Li Cunxin is one of the most talented ballet stars ever to emerge from China, but his biggest claim to fame happened far away from the stage.
In 1981 while a resident at the Houston Ballet, Li defected to the United States in an incident that involved a 21-hour standoff at the Chinese consulate and negotiations that ultimately led to the dancer's safe release.
This week, a movie based on Li's life opens in Los Angeles and other select cities. In a parallel to its protagonist's travails, the production experienced its own friction with the Chinese government that forced the filmmakers to shoot significant parts of the movie in secret.
"Mao's Last Dancer" follows Li's story from his impoverished childhood to his triumph on the international stage. Based on Li's memoirs, the Australian film, directed by Bruce Beresford, is a biopic of the inspirational variety that focuses on its hero's emotional and professional journey.
Though most of the movie's interior scenes were filmed in Australia, the filmmakers wanted to shoot certain sequences, including scenes from Li's childhood, on location in China.
For foreign film shoots, a permit is needed from the Chinese government to bring in cast and crew and to take negatives out of the country. "Mao's" producer Jane Scott said she approached the Film Bureau in Beijing over a number of years in the hopes of obtaining a permit. But the bureau rejected the application just as production on the movie was getting underway. Scott said she immediately re-applied, but her second effort also was refused.
The crew ended up filming secretly in China for about a month in rural areas and other locations close to Beijing.
"I made sure that only a handful of people on the production knew we had difficulties," said Scott by e-mail.
To compound matters, filming took place in the first half of 2008, a politically intense time in China as the government was putting on its best face for the Summer Olympic Games while also cracking down on an uprising in Tibet.
In the past, Western films that dealt with politically sensitive aspects of Chinese politics have managed to avoid Beijing censors by shooting outside of China.
"Kundun," Martin Scorsese's biopic of the Dalai Lama, used Morocco as a stand-in for Tibet, while the similarly themed "Seven Years in Tibet" was shot largely in Argentina. "Red Corner," a thriller starring Richard Gere, used a back lot in L.A. to re-create Chinese locations.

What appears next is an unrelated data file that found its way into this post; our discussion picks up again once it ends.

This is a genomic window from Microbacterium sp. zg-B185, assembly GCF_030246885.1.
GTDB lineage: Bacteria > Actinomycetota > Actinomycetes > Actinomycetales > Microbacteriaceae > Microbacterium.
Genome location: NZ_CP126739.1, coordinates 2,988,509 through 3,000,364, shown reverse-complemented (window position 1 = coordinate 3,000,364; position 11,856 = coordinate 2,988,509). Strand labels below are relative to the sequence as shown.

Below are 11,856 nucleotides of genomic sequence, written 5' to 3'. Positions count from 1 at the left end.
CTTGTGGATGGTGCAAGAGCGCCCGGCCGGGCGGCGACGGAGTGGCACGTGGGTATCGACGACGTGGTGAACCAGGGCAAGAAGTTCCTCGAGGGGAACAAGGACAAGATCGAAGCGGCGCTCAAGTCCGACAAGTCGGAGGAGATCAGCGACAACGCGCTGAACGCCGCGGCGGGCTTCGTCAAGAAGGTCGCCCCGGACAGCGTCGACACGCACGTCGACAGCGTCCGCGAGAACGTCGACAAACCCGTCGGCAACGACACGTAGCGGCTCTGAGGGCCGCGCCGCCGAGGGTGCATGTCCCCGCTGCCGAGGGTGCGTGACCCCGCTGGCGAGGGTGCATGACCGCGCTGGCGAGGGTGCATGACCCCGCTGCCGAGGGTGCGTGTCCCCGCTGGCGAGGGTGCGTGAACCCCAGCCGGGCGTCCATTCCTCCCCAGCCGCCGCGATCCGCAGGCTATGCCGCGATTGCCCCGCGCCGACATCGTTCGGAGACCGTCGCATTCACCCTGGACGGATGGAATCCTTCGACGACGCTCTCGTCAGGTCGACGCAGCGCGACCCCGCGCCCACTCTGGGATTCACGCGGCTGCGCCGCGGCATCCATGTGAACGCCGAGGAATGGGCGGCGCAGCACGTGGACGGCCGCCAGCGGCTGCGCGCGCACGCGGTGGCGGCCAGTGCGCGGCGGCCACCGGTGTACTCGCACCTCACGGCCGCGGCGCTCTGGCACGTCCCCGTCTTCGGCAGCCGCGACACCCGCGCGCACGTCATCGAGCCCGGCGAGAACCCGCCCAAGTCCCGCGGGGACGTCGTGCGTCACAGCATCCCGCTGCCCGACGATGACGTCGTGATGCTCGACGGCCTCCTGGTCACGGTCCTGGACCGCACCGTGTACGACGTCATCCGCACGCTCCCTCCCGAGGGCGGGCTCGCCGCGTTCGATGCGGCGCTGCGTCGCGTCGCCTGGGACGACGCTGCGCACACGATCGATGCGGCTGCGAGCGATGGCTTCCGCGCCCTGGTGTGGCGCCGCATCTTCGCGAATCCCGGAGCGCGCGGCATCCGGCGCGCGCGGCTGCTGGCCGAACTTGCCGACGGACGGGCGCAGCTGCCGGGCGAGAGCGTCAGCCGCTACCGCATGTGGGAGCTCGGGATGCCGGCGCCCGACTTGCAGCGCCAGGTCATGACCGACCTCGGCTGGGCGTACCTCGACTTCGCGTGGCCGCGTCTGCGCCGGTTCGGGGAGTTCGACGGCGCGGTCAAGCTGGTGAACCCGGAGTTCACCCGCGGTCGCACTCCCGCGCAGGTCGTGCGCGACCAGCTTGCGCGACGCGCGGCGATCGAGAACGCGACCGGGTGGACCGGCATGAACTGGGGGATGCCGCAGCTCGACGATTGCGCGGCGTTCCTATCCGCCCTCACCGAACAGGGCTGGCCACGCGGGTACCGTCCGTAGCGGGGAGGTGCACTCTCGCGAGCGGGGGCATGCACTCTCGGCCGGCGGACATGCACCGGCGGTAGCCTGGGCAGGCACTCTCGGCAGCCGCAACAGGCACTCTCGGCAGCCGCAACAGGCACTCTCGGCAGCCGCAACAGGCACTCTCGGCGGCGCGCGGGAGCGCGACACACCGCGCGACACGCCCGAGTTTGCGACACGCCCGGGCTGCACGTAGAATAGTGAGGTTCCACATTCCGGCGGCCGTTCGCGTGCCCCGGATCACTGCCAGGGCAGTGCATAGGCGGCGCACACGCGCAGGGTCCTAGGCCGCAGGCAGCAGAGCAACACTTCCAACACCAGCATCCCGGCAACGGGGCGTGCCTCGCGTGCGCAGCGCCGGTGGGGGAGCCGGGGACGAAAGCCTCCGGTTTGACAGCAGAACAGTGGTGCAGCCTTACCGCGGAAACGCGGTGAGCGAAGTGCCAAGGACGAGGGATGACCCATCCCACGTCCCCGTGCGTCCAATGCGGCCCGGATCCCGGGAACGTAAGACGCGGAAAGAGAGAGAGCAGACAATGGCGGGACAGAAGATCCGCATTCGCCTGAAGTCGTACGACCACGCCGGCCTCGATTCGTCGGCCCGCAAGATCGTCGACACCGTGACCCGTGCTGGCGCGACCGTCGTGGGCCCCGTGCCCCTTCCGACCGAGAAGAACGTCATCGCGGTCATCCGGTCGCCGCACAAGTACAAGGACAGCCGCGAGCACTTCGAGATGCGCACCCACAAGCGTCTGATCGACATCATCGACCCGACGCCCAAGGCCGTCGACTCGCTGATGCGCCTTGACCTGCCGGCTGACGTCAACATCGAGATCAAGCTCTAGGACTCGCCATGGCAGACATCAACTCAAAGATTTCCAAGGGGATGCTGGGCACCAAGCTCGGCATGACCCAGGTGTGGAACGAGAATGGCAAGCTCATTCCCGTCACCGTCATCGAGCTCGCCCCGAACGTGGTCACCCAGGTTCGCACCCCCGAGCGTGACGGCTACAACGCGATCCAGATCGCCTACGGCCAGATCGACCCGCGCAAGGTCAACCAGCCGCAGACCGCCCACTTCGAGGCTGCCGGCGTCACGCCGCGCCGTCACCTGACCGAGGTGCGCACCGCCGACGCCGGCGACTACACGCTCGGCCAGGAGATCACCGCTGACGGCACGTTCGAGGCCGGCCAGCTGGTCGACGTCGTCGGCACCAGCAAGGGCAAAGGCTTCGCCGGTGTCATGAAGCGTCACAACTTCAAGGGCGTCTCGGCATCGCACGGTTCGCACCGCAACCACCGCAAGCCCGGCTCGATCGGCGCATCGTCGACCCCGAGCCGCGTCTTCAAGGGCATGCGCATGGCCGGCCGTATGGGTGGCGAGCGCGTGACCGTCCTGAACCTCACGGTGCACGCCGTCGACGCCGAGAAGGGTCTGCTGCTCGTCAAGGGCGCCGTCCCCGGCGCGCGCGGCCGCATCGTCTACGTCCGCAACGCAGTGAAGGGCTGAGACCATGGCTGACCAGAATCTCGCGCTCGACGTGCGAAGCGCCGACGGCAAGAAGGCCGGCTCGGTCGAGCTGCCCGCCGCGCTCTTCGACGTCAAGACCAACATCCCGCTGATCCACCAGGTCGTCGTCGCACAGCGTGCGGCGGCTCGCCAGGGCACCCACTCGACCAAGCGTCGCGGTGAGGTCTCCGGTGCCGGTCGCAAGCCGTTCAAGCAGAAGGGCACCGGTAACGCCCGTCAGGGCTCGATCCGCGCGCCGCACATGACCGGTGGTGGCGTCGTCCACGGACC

For the makers of "Mao's Last Dancer," shooting in rural China was a necessity. "I didn't have an alternative location, and it's not easy re-creating China elsewhere," said Scott. "You can imagine, I was incredibly relieved when I flew out with our team having shot all the sequences we needed for the film."
"Mao's Last Dancer" isn't an overtly political movie, but it contains scenes that portray China's Communist Party in a less-than-flattering light.
The sequence of Li's defection at the consulate in Houston depicts Chinese officials as thugs with little regard for human rights or international law. Li, 20 at the time, had hastily married Elizabeth Mackey, an ensemble dancer at the Houston Ballet, to facilitate becoming a U.S. resident.
The following day, Li presented himself at the consulate to declare his intention to defect, but officials imprisoned him and threatened his life. He was eventually released after 21 hours because of pressure from his legal team and global media coverage of the event.
Li, now 49 and retired from ballet, said he views his decision to announce his defection at the consulate as a bit naive, though he doesn't regret his actions.
"If I hadn't done it, then I would live a life forever wondering if I had the courage to follow my convictions," he said on the phone from Melbourne, Australia, where he resides.
The dancer continued his career with the Houston Ballet until 1995, under the guidance of then-artistic director Ben Stevenson. Li's marriage to his first wife ended in 1987, and he eventually married Mary McKendry, a dancer and native Australian, with whom he now has three children.
Li, who holds American and Australian citizenships, works as a manager in an investment firm and also travels the world as a motivational speaker. "My relationship with China gradually improved as the country opened up. So I have been going back and forth quite often," he said.
In the movie, Li is played as an adult by the Chinese British ballet performer Chi Cao, whose father taught Li at the Beijing Dance Academy. Neither dancer has had problems traveling back to China as a result of working on the film.
Charles Foster, the Houston lawyer who was instrumental in getting Li out of detention in 1981, remains friends with the dancer. (Both provided input for the screenplay by Jan Sardi.) In 1993, Foster helped another dancer from a communist country — Carlos Acosta of the National Ballet of Cuba — to obtain residency in the U.S.
"Each of these cases is unique," Foster said. "It's not just fear that their families back home could be subjected to punishment. It's about how the dancers can recover enough to do their work."
"Mao's Last Dancer" doesn't have a Chinese distributor, and it appears unlikely it will be released in China, according to Scott, the film's producer.
"I hear that pirated DVDs are available on the street," she added. "But they would have been downloaded off the 'Net."